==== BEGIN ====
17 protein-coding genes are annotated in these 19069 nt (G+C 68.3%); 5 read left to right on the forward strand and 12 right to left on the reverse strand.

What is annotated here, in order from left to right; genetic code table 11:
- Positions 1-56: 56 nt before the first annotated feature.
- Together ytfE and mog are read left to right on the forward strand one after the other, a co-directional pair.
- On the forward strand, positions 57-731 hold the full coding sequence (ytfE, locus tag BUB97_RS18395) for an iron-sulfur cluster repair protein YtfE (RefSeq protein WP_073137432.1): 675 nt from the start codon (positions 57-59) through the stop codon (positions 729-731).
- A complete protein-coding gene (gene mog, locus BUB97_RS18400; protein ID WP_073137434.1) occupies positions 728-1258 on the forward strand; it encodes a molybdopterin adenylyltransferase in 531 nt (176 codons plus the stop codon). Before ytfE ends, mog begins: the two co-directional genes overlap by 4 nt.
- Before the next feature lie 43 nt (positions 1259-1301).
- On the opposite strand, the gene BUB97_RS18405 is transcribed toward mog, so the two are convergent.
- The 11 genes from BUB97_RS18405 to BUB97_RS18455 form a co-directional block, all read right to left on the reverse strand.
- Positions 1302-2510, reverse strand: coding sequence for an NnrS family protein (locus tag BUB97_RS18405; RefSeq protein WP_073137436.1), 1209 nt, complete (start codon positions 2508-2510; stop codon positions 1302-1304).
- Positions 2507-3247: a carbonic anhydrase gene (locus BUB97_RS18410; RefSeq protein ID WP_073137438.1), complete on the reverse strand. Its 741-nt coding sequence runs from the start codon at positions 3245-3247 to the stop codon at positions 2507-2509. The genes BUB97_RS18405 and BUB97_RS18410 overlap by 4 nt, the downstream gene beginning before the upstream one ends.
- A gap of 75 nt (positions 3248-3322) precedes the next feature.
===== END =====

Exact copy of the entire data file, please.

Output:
17 protein-coding genes are annotated in these 19069 nt (G+C 68.3%); 5 read left to right on the forward strand and 12 right to left on the reverse strand.

What is annotated here, in order from left to right; genetic code table 11:
- Positions 1-56: 56 nt before the first annotated feature.
- Together ytfE and mog are read left to right on the forward strand one after the other, a co-directional pair.
- On the forward strand, positions 57-731 hold the full coding sequence (ytfE, locus tag BUB97_RS18395) for an iron-sulfur cluster repair protein YtfE (RefSeq protein WP_073137432.1): 675 nt from the start codon (positions 57-59) through the stop codon (positions 729-731).
- A complete protein-coding gene (gene mog, locus BUB97_RS18400; protein ID WP_073137434.1) occupies positions 728-1258 on the forward strand; it encodes a molybdopterin adenylyltransferase in 531 nt (176 codons plus the stop codon). Before ytfE ends, mog begins: the two co-directional genes overlap by 4 nt.
- Before the next feature lie 43 nt (positions 1259-1301).
- On the opposite strand, the gene BUB97_RS18405 is transcribed toward mog, so the two are convergent.
- The 11 genes from BUB97_RS18405 to BUB97_RS18455 form a co-directional block, all read right to left on the reverse strand.
- Positions 1302-2510, reverse strand: coding sequence for an NnrS family protein (locus tag BUB97_RS18405; RefSeq protein WP_073137436.1), 1209 nt, complete (start codon positions 2508-2510; stop codon positions 1302-1304).
- Positions 2507-3247: a carbonic anhydrase gene (locus BUB97_RS18410; RefSeq protein ID WP_073137438.1), complete on the reverse strand. Its 741-nt coding sequence runs from the start codon at positions 3245-3247 to the stop codon at positions 2507-2509. The genes BUB97_RS18405 and BUB97_RS18410 overlap by 4 nt, the downstream gene beginning before the upstream one ends.
- A gap of 75 nt (positions 3248-3322) precedes the next feature.